Israel will begin rolling out a major coronavirus vaccination campaign next week after Prime Minister Benjamin Netanyahu reached out personally to the head of United States pharmaceutical giant Pfizer.
But millions of Palestinians living under Israeli control will have to wait much longer.
Israelis could soon return to normal life and an economic revival, even as the virus continues to menace Palestinian towns and villages just a few kilometres away.
Israel reached an agreement with Pfizer to supply eight million doses of its newly approved vaccine – enough to cover almost half of Israel’s population of nearly nine million since each person requires two doses.
Israel has mobile vaccination units with refrigerators that can keep the Pfizer shots, developed with German company BioNTech, at the required minus 70 degrees Celsius (minus 94 Fahrenheit).
It plans to begin vaccinations as soon as next week, with a capacity of more than 60,000 shots a day.
Israel reached a separate agreement with Moderna earlier this month to buy six million doses of its vaccine – enough for another three million Israelis.
Israel’s vaccination campaign will include Jewish settlers living deep inside the illegally occupied West Bank, who are Israeli citizens, but not the territory’s 2.5 million Palestinians.
They will have to wait for the cash-strapped Palestinian Authority, which administers parts of the occupied West Bank under interim peace agreements reached in the 1990s.
Israel captured the West Bank, the Gaza Strip and East Jerusalem, territories the Palestinians seek for their future state, in the 1967 Middle East war.
The PA hopes to get vaccines through a WHO-led partnership with humanitarian organisations known as COVAX, which aims to provide free vaccines for up to 20 percent of the population of poor countries, many of which have been hit especially hard by the pandemic.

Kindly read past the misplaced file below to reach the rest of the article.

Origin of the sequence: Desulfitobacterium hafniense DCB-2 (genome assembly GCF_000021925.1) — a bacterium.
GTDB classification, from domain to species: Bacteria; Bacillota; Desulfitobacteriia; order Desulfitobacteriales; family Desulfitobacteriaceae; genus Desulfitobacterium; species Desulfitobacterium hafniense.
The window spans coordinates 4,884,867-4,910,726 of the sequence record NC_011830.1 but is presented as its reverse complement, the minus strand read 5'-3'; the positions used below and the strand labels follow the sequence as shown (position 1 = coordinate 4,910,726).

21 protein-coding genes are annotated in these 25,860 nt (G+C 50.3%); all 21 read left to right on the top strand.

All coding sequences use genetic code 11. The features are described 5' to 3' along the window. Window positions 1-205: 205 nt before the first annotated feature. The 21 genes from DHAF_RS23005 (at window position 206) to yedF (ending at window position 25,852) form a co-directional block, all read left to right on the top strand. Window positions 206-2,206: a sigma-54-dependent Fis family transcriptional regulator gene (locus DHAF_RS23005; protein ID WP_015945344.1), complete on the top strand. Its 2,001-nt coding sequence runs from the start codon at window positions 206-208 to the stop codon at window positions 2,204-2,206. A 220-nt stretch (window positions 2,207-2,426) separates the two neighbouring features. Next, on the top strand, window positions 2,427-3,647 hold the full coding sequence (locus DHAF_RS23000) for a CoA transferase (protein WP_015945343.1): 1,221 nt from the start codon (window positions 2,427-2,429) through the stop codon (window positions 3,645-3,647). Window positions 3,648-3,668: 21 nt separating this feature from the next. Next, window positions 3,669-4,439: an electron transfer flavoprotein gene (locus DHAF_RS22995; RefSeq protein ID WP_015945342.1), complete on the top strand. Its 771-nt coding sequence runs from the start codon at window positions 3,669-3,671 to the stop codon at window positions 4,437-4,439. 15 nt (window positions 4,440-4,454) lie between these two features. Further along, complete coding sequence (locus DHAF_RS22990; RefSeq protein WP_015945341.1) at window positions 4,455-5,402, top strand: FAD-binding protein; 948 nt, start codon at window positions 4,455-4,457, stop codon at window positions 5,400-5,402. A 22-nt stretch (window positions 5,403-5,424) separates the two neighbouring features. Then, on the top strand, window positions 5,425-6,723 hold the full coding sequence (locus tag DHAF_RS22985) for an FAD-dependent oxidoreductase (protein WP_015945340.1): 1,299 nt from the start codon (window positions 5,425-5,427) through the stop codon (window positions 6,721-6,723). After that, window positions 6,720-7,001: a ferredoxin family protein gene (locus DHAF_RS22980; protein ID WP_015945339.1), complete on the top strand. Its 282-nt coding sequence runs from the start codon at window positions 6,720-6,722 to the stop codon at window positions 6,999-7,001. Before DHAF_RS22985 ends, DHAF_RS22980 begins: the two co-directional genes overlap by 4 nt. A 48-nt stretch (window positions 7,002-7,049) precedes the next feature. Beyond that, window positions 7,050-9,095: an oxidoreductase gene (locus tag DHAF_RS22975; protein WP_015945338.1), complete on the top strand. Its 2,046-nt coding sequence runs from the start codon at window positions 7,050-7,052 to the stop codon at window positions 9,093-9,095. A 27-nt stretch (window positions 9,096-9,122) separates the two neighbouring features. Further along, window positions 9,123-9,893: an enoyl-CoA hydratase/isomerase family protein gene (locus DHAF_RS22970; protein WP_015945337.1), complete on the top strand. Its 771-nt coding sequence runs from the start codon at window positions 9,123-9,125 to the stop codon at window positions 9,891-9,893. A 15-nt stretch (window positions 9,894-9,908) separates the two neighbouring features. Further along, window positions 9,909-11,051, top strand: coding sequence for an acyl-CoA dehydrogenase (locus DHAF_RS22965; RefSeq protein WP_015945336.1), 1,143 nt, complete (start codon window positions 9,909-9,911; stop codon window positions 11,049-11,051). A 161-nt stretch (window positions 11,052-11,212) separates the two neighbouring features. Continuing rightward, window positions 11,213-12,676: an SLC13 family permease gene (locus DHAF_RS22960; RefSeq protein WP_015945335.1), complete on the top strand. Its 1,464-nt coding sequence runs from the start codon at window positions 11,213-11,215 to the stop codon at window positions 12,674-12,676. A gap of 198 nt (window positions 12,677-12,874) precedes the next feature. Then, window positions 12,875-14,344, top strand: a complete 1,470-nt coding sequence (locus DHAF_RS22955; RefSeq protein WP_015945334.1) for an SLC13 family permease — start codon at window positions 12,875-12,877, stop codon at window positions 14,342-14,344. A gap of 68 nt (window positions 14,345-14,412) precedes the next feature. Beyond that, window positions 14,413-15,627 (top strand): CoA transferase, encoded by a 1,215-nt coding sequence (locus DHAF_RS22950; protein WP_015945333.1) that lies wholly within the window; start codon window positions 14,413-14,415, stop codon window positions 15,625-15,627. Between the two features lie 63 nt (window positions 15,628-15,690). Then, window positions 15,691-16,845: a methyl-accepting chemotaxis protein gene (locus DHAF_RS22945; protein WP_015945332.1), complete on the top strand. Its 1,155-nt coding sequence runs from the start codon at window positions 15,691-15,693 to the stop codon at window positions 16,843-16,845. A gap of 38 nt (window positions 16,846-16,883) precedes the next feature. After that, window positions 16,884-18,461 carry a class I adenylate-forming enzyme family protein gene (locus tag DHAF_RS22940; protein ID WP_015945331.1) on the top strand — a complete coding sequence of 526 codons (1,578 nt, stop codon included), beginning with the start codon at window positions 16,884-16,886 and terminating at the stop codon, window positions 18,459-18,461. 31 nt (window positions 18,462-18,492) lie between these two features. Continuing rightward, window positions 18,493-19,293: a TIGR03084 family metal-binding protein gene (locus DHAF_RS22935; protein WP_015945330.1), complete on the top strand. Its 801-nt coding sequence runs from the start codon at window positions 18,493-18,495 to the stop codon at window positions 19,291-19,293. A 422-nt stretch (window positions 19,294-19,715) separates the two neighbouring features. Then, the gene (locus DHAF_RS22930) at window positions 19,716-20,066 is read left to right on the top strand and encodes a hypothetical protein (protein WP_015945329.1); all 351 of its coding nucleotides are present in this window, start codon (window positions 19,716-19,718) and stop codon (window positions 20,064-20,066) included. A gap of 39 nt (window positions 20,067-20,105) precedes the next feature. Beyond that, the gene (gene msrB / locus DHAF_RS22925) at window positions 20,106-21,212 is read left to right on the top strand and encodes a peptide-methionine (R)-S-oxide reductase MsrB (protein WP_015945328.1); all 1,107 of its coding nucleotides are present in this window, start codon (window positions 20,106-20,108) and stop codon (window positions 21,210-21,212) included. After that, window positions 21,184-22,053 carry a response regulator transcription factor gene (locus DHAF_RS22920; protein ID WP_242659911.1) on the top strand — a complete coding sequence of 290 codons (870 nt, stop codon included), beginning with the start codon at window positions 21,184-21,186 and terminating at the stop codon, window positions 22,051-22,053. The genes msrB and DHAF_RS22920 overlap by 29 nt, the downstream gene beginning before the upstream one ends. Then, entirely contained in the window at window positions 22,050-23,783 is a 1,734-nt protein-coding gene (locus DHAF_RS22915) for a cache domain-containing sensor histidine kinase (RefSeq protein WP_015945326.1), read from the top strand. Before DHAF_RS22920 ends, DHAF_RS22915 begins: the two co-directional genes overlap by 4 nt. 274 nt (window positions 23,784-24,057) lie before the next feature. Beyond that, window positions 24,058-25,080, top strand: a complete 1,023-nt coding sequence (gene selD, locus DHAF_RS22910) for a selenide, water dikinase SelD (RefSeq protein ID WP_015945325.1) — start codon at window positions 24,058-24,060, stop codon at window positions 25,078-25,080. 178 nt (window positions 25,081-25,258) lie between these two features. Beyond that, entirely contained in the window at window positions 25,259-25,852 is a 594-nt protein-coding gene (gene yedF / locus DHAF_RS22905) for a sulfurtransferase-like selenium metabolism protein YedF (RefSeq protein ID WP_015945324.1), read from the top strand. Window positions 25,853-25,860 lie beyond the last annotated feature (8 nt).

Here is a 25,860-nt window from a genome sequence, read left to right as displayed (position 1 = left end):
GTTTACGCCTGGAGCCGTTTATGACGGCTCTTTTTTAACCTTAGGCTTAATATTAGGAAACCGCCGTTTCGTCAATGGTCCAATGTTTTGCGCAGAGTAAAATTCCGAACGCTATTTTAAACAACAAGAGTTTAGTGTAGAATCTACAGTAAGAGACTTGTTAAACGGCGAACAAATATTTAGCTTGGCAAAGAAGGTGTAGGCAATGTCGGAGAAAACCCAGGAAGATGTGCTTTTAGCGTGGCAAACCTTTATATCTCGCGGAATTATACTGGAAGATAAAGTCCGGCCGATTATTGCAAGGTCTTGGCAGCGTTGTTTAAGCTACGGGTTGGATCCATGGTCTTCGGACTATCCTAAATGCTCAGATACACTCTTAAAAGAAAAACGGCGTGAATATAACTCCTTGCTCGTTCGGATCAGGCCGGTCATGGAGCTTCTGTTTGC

But the programme has secured only a fraction of the two billion doses it hopes to buy over the next year, has yet to confirm any actual deals and is short on cash.
Rich countries have already reserved about nine billion of the estimated 12 billion doses the pharmaceutical industry is expected to produce next year.
Complicating matters is the fact that the Palestinians have only one refrigeration unit – in the oasis town of Jericho – capable of storing the Pfizer-BioNTech vaccine.
Ali Abed Rabbo, a senior Palestinian health official, said the PA is in talks with Pfizer, Moderna, AstraZeneca and the makers of a largely untested Russian vaccine, but has yet to sign any agreements beyond COVAX.
The PA hopes to vaccinate 20 percent of the population through COVAX, beginning with health workers, according to Rabbo.
“The remainder will depend on Palestine purchasing from the global supply, and we are working with several companies,” he said.
Both Israel and the Palestinian Authority have struggled to contain their outbreaks, which have fed off one another as people travel back and forth – mainly tens of thousands of Palestinian labourers employed in Israel.
Israel has reported more than 366,000 cases, including at least 3,000 deaths.
The Palestinian Authority has reported more than 85,000 cases in the occupied West Bank, including more than 800 deaths, and the outbreak has intensified in recent weeks.
The situation is even more dire in Gaza, home to two million Palestinians, which has been under an Israeli and Egyptian blockade since Hamas was elected in 2007.
Authorities there have reported more than 30,000 cases, including 220 deaths.
With Gaza’s Hamas rulers shunned by the international community, the territory will also rely on the Palestinian Authority.
That means it could be several months before any large-scale vaccinations are carried out in the impoverished coastal strip.
Israel’s Deputy Health Minister Yoav Kisch told Kan Radio that Israel was working to attain a surplus of vaccines for Israelis and that “should we see that Israel’s demands have been met and we have additional capability, we will certainly consider helping the Palestinian Authority”.